What's included in a design engineer job description?

Have you ever wondered how your kettle works so efficiently or why your TV is now flat? Or perhaps you look at your vacuum cleaner and think, “I could do a better job.”  Quite possibly, if you’re keen on design and engineering. Hours and hours of research and development go into making a million and one different products and it’s often thanks to design engineers that they’re successful.

Design engineers not only carry out the research that allows many everyday objects to come into existence but they work on refining and improving things we already have.

Day to day role

There’s never a dull day as a design engineer and you could be working on cutting edge products. Some things might be more fun and frivolous while other innovations will make a real difference to people’s lives.

You’ll work right at the very heart of these products and systems, researching ideas and using mathematical modelling. You’ll use Computer Aided Design (CAD) as well as testing and modifying your designs. 

You may have to write reports for senior management.

Qualifications and experience needed

You’ll need at least an HND or foundation degree in a related subject such as engineering design, industrial design, manufacture or materials design. A solid knowledge of CAD is vital in this role regardless of the industry you work in.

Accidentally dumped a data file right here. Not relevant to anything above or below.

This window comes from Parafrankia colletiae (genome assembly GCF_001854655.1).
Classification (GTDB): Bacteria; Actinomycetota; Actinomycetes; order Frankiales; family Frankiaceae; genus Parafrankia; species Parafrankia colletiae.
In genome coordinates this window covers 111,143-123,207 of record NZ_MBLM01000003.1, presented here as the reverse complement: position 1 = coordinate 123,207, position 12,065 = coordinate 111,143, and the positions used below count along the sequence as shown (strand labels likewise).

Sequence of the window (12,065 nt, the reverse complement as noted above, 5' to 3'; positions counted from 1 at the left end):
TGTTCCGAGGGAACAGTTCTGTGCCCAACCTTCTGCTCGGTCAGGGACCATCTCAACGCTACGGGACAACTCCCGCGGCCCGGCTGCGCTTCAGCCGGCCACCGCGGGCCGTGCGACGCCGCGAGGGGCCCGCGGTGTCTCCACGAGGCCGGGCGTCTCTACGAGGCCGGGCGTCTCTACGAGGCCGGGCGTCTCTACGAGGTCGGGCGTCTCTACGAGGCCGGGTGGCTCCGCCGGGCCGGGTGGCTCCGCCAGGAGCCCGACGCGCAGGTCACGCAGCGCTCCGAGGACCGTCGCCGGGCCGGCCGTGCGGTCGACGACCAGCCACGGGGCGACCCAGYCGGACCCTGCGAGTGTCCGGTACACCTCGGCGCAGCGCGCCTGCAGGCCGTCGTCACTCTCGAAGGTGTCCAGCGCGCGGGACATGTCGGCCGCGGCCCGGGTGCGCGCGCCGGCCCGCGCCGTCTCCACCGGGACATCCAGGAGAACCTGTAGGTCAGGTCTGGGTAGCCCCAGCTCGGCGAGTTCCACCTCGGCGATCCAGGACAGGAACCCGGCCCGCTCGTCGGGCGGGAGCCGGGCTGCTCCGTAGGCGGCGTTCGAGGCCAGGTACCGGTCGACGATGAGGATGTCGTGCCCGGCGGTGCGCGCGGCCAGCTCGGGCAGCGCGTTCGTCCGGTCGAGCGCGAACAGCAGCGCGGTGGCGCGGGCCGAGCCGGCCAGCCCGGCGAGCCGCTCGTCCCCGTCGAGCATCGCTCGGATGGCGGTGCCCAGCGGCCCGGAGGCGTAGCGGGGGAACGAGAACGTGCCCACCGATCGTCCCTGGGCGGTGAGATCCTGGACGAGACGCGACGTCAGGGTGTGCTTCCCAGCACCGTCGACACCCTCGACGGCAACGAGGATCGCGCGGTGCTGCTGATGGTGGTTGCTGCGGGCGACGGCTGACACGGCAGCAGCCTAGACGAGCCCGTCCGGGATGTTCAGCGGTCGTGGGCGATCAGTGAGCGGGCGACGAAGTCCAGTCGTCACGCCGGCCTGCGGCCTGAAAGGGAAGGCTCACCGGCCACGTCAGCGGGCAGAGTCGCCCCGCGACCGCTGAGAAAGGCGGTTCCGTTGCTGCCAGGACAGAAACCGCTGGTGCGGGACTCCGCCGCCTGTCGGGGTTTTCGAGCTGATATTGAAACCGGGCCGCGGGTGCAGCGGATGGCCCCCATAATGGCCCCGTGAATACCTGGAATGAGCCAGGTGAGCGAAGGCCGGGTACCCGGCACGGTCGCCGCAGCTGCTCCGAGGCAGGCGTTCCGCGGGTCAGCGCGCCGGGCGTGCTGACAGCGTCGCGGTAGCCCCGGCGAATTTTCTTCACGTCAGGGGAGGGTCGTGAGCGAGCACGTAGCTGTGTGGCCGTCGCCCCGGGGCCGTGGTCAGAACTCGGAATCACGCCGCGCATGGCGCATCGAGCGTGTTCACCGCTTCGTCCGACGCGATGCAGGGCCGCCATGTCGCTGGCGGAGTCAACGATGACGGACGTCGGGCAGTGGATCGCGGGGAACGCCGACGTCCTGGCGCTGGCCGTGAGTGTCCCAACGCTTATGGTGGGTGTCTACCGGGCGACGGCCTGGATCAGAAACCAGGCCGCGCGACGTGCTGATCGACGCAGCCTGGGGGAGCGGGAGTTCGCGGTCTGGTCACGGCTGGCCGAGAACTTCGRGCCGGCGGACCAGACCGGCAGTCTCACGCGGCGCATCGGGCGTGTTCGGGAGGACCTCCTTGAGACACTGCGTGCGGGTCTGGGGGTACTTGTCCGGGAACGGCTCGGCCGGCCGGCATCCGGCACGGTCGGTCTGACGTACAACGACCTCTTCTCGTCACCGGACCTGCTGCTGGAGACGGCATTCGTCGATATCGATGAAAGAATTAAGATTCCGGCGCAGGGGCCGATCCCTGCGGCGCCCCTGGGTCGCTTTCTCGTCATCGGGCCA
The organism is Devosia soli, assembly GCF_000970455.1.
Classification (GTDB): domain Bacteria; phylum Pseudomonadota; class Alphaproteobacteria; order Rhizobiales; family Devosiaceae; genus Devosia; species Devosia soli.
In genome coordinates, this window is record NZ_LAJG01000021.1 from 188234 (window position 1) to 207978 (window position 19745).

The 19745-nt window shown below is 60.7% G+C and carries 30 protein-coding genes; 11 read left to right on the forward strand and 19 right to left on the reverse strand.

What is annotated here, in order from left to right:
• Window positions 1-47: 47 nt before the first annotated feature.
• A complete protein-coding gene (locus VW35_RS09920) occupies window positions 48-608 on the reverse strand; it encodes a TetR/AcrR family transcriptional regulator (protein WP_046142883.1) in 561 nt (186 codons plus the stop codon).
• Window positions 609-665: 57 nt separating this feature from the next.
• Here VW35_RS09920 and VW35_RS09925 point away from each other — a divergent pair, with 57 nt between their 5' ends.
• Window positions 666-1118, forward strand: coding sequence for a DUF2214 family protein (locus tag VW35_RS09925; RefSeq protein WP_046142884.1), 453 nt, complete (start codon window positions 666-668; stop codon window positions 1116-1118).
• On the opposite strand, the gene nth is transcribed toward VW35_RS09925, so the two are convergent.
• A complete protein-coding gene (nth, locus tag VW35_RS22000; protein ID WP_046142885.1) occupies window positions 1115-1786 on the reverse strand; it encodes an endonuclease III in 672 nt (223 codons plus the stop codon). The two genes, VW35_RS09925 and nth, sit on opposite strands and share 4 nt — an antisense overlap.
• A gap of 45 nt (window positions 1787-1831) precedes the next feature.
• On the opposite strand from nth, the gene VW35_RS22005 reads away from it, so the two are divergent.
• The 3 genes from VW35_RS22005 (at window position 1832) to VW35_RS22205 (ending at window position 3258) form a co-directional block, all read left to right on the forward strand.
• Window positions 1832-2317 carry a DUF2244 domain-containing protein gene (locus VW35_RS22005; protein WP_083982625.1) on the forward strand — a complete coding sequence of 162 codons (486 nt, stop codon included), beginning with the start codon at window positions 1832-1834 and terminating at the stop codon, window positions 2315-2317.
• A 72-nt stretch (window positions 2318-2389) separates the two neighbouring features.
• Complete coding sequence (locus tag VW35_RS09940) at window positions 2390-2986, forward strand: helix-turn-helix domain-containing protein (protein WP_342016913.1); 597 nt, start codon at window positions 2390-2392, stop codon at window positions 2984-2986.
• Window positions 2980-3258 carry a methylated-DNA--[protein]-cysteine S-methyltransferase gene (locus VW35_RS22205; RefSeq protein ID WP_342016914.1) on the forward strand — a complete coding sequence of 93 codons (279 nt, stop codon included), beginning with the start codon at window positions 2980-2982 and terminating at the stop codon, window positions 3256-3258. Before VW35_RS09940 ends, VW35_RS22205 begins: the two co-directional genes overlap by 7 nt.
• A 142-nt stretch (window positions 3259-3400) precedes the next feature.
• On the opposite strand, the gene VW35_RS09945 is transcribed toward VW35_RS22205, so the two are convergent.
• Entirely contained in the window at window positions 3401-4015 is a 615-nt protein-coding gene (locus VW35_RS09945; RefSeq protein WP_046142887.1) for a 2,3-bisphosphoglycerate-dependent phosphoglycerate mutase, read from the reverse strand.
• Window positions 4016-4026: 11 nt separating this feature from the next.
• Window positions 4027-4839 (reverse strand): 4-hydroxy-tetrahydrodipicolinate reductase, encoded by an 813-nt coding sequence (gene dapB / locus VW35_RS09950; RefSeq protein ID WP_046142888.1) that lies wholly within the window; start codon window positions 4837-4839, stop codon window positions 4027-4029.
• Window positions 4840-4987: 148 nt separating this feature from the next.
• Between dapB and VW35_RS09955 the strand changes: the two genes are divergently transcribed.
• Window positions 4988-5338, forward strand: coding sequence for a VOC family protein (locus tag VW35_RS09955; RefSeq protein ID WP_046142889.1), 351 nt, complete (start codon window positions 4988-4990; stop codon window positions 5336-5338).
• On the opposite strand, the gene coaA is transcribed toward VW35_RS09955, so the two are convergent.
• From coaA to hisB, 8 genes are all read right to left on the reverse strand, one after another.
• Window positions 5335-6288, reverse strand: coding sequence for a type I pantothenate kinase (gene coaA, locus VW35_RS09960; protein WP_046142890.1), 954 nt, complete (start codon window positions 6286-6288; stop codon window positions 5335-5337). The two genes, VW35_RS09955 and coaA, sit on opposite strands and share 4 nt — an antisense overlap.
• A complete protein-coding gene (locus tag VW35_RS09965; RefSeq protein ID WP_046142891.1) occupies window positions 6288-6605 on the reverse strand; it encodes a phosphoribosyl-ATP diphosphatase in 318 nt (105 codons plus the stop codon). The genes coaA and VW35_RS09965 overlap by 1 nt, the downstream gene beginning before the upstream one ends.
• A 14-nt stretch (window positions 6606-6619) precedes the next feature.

Some companies will take you on without degree level qualifications and you might find applying for an apprenticeship – where you learn on the job – suits you better.

Fact: You’ll start on around £20,000 but with experience you can earn more than £55,000 a year

Skills 

A love of tinkering with stuff is always a good place to start but you also need to have sound engineering skills and an understanding of the materials in use. CAD skills are vital. Environmental design skills are also important as are business skills – remember, as well as designing something, you will have to keep in mind cost efficiency and practicality too.

Personality

If you’re the sort of person who likes nothing more than taking something to bits to see what makes it tick, a career as a design engineer is worth looking at. You need to be methodical in your approach and inquisitive. But you also need to be creative. After all – you’ll be designing the products of the future.

Opportunities

There are many different industries you could work in – everything from mobile phone manufacture and the making of car parts to creating a new biomechanical arm.

You could work towards a management role, gaining chartered engineer status or becoming recognised in your industry. Who knows, you could even strike out on your own and be the next James Dyson or Steve Jobs…

Fact: Did you know engineers are responsible for the snowboard, water flumes and interactive TV

 

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